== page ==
by Jeremy Clarke. This month, BFI Southbank and the Korean Cultural Centre UK are mounting a season of films from Korea made up to and including 1946 under the moniker Early Korean Cinema: Lost Films From The Japanese Occupation Period. The season is curated by KCCUK’s Hyun Jin Cho and University of Sheffield’s Kate Taylor-Jones.
by Jeremy Clarke. Despite the bloody implications of its title, Bloody Spear At Mount Fuji (1955) is more like a period road movie, introducing a series of offbeat characters, each in their own unique situation. Whilst Mount Fuji puts in an appearance in the opening frame and in one of the many scenarios on the […]
by Jeremy Clarke. For a director usually associated with family dramas like I Wish, Like Father Like Son and After The Storm, Hirokazu Kore-eda’s The Third Murder might seem like a change of direction. It begins with a murder, and focussed on a lawyer trying to uncover what actually happened, a narrative template familiar from countless […]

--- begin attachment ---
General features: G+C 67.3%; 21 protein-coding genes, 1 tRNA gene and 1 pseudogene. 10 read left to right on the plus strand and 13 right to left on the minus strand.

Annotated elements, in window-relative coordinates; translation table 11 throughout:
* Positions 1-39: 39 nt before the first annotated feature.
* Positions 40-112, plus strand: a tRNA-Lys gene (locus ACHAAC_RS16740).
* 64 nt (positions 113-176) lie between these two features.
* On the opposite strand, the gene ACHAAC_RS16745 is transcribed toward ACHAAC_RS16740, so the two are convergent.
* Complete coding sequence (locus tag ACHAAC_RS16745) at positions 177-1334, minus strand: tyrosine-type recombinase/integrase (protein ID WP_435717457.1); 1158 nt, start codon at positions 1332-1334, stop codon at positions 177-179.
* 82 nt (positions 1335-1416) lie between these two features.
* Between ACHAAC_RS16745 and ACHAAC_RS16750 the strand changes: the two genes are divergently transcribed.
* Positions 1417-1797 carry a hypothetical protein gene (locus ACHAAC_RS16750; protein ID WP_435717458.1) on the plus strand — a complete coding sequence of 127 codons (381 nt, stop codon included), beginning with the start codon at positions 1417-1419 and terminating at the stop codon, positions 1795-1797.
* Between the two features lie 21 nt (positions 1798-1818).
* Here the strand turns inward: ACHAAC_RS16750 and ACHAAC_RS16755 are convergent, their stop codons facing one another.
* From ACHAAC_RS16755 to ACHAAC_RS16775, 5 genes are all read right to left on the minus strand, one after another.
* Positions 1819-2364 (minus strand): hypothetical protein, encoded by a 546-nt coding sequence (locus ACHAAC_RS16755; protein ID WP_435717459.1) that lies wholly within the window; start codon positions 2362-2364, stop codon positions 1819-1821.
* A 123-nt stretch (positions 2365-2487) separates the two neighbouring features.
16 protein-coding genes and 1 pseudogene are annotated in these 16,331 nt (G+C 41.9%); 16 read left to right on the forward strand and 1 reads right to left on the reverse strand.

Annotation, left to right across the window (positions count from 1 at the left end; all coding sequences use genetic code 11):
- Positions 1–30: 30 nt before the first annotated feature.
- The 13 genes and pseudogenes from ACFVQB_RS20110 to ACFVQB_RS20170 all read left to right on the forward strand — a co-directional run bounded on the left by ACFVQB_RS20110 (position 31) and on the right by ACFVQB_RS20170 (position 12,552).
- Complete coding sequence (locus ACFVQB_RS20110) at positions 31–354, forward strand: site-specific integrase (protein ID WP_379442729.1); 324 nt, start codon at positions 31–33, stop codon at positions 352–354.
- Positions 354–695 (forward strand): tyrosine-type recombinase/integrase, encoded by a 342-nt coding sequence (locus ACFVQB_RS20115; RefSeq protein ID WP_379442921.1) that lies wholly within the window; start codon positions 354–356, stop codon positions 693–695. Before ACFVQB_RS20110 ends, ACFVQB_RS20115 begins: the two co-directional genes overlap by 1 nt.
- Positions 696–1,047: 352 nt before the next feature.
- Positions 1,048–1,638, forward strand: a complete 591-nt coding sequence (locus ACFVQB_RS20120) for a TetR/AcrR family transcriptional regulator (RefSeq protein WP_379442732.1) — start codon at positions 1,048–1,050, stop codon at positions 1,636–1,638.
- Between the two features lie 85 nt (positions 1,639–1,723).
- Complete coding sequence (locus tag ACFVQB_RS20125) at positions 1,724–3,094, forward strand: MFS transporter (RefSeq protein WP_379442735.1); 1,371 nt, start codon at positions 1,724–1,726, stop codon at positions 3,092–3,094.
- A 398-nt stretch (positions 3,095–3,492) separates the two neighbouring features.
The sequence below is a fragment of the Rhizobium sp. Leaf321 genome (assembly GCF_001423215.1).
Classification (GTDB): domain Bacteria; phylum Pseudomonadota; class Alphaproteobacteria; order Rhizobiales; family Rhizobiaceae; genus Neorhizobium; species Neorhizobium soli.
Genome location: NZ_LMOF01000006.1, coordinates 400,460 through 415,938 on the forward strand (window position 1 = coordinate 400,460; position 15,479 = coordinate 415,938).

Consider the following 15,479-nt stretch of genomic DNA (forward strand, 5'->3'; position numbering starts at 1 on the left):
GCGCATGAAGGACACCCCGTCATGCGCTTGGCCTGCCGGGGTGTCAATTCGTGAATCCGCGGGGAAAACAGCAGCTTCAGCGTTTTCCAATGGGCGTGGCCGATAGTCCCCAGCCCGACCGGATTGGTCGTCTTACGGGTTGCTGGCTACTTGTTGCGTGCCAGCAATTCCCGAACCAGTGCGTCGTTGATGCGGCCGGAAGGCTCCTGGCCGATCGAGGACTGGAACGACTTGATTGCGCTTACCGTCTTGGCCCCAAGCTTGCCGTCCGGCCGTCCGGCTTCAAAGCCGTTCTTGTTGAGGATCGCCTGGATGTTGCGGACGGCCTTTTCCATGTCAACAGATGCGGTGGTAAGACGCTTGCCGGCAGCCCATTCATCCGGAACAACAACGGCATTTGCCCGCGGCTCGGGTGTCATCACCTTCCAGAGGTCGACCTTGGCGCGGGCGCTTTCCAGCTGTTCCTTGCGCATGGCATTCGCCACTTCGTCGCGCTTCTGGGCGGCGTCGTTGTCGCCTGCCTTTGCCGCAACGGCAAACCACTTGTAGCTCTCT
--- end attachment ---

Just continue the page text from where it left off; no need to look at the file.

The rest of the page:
by Jeremy Clarke. A private eye gets caught in the middle of a Tokyo gang war, when two gun-running yakuza clans are ripped off by a third. Made by cult director Seijun Suzuki at Nikkatsu in 1963, Detective Bureau 2-3: Go to Hell Bastards! was also his first to feature Jo Shishido in a leading […]
by Jeremy Clarke. Back on the big screen in a welcome one-day outing fifty years after its original 1968 release, The Beatles: Yellow Submarine remains one of the most remarkable animated feature films ever made. It turned the medium on its head in the English-speaking world, eschewing Disney’s dominant visual style and children’s audience for […]